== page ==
Project Canterbury

Sermons on the Blessed Sacrament
Preached in the Oratory of S. Margaret's, East Grinstead

by John Mason Neale, D.D.

London: H. R. Allenson, n.d.


"And He said unto them, Which of you shall have a friend, and shall go unto him at midnight, and say unto him, Friend, lend me three loaves; for a friend of mine in his journey is come to me, and I have nothing to set before him? And he from within shall answer, and say, Trouble me not: the door is now shut, and my children are with me in bed; I cannot rise and give thee. I say unto you, Though he will not rise and give him, because he is his friend, yet because of his importunity he will rise and give him as many as he needeth."--S. Luke xi. 5-8.

[October 1858]

THERE is one sentence in this parable which I always feel most deeply applicable to myself; perhaps more than ever now, when I am about, if it be GOD'S will, to speak to you oftener than I have lately done. A friend of mine is come unto me, and I have nothing to set before him. Or, as it is in that miracle, Whence shall a man buy bread that these may eat? You can judge for yourselves, how your hopes and wishes, your trials and temptations, the aim of your life, the strength by which you attempt to reach it, remaining always the same, it is very difficult for a Priest to speak to you again and again, without again and again uttering the same sentences and thoughts, and wearying you instead of helping you. There is but one remedy: to go to the Great High Priest,--Him out of whose fulness have all we received; Him Who can satisfy here in the wilderness; Him in Whose Temple the shewbread is fresh, not every week only, but every morning. To carry out, that is, the spirit of this parable: and let us, as the HOLY GHOST shall help us, see what that is.

Now the first thing I notice is this: that a parable, coming between the LORD'S Prayer on one side, and the LORD'S most precious promise on the other,--Ask, and it shall be given you; seek, and ye shall find; knock, and it shall be opened unto you,--would be likely, one should say, to be one of the most precious of parables. And so indeed it is. There is a fulness of meaning in every word of it, which holy men of old have delighted in dwelling on; and if it leads me once more to speak of the same subject on which I spoke to you on Sunday evening, it matters not. Of a nobler, we cannot speak till that day, when all sacramental veils shall be torn away, and we shall see the King face to face, not under shadows, but in His Beauty.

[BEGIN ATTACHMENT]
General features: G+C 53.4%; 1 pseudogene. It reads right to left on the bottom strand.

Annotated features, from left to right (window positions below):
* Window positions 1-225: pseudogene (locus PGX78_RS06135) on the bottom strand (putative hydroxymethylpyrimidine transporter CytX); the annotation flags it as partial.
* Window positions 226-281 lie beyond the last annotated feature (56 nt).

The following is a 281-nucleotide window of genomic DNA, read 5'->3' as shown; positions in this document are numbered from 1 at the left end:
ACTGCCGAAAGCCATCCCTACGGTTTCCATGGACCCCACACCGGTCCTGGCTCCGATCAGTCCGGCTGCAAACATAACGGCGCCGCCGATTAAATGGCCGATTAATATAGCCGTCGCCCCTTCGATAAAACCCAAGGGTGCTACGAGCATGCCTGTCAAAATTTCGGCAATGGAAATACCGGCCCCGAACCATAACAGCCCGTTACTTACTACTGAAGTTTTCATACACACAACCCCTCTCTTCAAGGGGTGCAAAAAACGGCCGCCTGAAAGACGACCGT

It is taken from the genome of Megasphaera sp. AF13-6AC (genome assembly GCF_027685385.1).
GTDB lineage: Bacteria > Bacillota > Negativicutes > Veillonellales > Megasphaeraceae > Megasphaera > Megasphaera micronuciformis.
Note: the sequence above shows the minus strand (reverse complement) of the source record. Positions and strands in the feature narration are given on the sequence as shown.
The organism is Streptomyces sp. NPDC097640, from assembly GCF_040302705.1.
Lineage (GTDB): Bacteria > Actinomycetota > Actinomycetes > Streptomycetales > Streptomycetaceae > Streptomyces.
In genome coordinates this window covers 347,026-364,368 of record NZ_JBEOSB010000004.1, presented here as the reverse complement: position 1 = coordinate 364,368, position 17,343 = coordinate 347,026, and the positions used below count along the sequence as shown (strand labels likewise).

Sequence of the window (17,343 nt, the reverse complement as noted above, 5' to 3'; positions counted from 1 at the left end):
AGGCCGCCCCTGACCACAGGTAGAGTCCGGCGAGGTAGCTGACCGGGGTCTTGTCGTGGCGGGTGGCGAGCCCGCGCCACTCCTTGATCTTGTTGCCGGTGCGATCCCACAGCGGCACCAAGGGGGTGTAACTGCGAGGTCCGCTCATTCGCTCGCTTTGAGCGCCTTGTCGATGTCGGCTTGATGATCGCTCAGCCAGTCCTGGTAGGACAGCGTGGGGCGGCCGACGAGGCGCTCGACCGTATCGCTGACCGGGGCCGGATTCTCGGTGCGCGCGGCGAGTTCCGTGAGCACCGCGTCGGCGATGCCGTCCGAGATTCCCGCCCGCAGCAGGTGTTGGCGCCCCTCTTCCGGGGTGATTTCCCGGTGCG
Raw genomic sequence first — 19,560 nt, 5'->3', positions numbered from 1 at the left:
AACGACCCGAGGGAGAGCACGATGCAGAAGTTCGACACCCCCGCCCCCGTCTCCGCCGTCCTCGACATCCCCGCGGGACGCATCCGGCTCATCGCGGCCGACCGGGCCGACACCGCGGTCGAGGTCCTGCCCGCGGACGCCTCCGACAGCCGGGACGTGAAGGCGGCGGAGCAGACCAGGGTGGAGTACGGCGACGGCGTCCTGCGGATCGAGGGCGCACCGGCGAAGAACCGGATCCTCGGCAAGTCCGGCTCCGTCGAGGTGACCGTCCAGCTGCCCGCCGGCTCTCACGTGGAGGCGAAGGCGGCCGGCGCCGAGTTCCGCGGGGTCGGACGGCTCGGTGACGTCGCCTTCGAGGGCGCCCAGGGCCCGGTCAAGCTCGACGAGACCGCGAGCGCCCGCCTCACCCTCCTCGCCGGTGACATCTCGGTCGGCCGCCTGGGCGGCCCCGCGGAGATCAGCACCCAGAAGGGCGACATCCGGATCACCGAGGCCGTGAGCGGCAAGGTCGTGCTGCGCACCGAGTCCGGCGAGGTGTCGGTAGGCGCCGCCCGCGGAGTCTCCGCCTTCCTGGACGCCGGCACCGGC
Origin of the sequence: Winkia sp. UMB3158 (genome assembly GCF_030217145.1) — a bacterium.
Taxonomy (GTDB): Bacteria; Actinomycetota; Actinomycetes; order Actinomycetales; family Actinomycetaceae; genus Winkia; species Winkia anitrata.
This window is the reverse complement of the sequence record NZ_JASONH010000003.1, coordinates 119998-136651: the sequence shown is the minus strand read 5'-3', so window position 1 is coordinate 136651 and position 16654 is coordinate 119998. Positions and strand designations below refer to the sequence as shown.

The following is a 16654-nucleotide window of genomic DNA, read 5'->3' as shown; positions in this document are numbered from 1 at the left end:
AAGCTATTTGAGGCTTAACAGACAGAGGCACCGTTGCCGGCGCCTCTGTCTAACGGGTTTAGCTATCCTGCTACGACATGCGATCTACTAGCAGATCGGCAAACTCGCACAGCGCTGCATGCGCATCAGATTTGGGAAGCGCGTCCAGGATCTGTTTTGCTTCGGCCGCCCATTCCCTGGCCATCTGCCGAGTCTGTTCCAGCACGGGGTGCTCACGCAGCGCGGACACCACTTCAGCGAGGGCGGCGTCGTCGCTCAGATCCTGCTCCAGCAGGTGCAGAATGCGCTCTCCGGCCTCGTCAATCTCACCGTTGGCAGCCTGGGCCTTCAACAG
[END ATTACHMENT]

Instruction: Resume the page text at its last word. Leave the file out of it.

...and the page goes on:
Now, when we hear of a petition made for loaves, especially when it comes directly after, Give us this day our daily bread, we can think but of one kind of food: the Bread of GOD is He Which cometh down from Heaven, and giveth life unto the world. For remember, however that word came to be translated Daily Bread, it is not so in the prayer as our LORD'S lips pronounced it;--"Give us this day our super-substantial bread," it is in the original. And whatever be the first original meaning of that word, one meaning must be the very true Body of our LORD; the Bread of Angels, the Manna that cometh down from Heaven. Well, then, the petition is here for that. But why three loaves rather than one? Israel ate of one manna: Israel drank of one rock: why then three here? And the answer is easy. Because each of these loaves represents one essential of the Holy Eucharist. In it we receive, it is true, the Flesh of our dear LORD: but not that only. We receive Him as He is now, glorified and incorruptible, Body, Soul, and Divinity. These are the three loaves of which the parable speaks. And that reminds me (though it be not exactly a part of our subject) to give you one piece of advice in regard to teaching the poor. When you speak of our LORD'S Person and Nature to them, I know that you will generally find, if you get to the bottom of their belief, that they consider Him so to have taken our manhood, that the Divinity supplied the place of a human soul. I believe that the heresy is unconsciously held by many, whose knowledge ought to be far beyond such very elements of the Christian faith. I remember when I was a child, having so fully imbibed the idea, that it was with no small difficulty, when I began to wish to believe as the Church believes, I could drive it from my mind. Here, however, the parable sets forth to us the Catholic Faith in all its fulness: lend me three loaves; and that not merely as a subject of speculation, but as something with which we are immediately connected: for these three loaves are for us.